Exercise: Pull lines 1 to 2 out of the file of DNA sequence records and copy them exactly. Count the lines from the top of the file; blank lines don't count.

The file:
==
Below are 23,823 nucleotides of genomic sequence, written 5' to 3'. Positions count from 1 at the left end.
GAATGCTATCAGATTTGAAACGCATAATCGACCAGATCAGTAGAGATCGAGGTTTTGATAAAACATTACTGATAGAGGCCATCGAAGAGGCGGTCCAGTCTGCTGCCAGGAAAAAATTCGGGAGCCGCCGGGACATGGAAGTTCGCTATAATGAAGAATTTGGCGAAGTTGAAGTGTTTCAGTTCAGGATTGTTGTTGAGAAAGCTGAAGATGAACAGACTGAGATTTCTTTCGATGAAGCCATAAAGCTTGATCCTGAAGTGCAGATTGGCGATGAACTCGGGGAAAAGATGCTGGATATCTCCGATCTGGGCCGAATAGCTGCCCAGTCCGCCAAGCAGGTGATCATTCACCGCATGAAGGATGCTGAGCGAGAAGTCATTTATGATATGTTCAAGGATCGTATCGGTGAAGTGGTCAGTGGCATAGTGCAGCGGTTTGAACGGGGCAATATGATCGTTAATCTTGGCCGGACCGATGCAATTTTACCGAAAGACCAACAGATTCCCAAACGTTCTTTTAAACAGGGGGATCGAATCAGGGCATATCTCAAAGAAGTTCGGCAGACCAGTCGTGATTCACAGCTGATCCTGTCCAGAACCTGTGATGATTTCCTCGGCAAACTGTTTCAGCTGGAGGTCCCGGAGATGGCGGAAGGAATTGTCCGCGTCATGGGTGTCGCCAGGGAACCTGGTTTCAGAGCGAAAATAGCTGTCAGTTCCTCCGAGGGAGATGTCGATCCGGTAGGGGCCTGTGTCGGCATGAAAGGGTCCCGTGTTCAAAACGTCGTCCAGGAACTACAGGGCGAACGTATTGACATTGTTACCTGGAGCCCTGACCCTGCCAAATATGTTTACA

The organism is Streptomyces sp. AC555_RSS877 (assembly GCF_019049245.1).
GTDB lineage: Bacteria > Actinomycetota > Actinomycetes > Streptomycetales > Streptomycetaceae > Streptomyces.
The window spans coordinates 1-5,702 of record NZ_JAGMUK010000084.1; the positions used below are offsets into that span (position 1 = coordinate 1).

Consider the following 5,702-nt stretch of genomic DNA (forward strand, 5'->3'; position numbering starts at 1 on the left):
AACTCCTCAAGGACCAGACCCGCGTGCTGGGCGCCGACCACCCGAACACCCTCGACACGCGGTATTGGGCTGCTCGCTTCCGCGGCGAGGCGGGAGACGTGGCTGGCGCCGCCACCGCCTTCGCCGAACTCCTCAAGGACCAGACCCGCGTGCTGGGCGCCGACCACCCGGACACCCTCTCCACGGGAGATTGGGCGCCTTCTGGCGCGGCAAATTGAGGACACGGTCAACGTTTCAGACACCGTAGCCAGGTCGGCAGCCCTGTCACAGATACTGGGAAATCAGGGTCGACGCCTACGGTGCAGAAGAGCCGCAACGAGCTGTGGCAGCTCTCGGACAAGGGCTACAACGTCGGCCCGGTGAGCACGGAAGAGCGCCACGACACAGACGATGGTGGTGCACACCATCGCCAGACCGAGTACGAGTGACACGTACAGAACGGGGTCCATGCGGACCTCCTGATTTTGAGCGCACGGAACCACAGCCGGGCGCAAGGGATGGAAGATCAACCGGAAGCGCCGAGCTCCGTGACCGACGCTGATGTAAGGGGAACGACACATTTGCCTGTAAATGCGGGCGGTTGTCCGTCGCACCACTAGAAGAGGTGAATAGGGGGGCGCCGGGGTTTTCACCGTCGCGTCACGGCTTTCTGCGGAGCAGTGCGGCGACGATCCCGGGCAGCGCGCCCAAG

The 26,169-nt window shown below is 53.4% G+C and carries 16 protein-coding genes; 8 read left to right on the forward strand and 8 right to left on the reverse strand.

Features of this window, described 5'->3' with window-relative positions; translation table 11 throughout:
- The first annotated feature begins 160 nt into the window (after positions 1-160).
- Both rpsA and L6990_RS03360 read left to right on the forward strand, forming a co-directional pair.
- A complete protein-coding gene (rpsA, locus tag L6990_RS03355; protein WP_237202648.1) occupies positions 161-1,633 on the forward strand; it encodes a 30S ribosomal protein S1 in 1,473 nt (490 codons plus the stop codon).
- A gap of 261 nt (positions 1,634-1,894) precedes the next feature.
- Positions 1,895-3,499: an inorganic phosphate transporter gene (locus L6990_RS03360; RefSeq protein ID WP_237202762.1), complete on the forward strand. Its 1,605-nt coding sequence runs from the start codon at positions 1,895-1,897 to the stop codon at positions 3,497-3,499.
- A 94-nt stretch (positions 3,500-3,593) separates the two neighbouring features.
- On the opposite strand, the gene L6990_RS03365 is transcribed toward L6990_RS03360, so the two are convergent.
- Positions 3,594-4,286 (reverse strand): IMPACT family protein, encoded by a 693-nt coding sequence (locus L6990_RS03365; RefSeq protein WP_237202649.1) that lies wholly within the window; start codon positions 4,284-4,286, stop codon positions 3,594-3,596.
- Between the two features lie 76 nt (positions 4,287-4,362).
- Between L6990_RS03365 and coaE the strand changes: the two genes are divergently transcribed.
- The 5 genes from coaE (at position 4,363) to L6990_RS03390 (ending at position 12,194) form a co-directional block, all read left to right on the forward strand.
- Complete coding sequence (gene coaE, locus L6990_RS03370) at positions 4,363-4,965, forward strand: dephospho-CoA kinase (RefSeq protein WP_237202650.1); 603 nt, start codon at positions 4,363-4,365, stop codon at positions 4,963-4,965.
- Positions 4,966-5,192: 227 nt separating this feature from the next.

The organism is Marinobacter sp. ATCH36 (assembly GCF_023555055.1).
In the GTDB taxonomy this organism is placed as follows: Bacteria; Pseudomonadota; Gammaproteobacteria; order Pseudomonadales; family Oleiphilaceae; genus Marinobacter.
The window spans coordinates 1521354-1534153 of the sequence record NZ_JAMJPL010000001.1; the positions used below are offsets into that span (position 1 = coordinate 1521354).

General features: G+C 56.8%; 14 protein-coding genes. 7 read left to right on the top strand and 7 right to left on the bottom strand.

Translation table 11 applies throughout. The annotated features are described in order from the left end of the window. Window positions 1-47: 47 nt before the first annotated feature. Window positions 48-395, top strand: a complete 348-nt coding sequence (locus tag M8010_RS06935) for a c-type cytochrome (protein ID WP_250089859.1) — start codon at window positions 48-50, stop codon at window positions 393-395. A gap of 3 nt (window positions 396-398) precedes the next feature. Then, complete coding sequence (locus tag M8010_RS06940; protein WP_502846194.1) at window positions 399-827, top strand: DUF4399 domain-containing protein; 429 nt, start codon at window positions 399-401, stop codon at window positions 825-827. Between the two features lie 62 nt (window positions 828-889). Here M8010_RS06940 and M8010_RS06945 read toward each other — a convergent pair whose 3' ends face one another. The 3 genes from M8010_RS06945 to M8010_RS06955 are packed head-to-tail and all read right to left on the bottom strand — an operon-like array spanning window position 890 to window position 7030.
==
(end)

Below are 23,823 nucleotides of genomic sequence, written 5' to 3'. Positions count from 1 at the left end.
GAATGCTATCAGATTTGAAACGCATAATCGACCAGATCAGTAGAGATCGAGGTTTTGATAAAACATTACTGATAGAGGCCATCGAAGAGGCGGTCCAGTCTGCTGCCAGGAAAAAATTCGGGAGCCGCCGGGACATGGAAGTTCGCTATAATGAAGAATTTGGCGAAGTTGAAGTGTTTCAGTTCAGGATTGTTGTTGAGAAAGCTGAAGATGAACAGACTGAGATTTCTTTCGATGAAGCCATAAAGCTTGATCCTGAAGTGCAGATTGGCGATGAACTCGGGGAAAAGATGCTGGATATCTCCGATCTGGGCCGAATAGCTGCCCAGTCCGCCAAGCAGGTGATCATTCACCGCATGAAGGATGCTGAGCGAGAAGTCATTTATGATATGTTCAAGGATCGTATCGGTGAAGTGGTCAGTGGCATAGTGCAGCGGTTTGAACGGGGCAATATGATCGTTAATCTTGGCCGGACCGATGCAATTTTACCGAAAGACCAACAGATTCCCAAACGTTCTTTTAAACAGGGGGATCGAATCAGGGCATATCTCAAAGAAGTTCGGCAGACCAGTCGTGATTCACAGCTGATCCTGTCCAGAACCTGTGATGATTTCCTCGGCAAACTGTTTCAGCTGGAGGTCCCGGAGATGGCGGAAGGAATTGTCCGCGTCATGGGTGTCGCCAGGGAACCTGGTTTCAGAGCGAAAATAGCTGTCAGTTCCTCCGAGGGAGATGTCGATCCGGTAGGGGCCTGTGTCGGCATGAAAGGGTCCCGTGTTCAAAACGTCGTCCAGGAACTACAGGGCGAACGTATTGACATTGTTACCTGGAGCCCTGACCCTGCCAAATATGTTTACA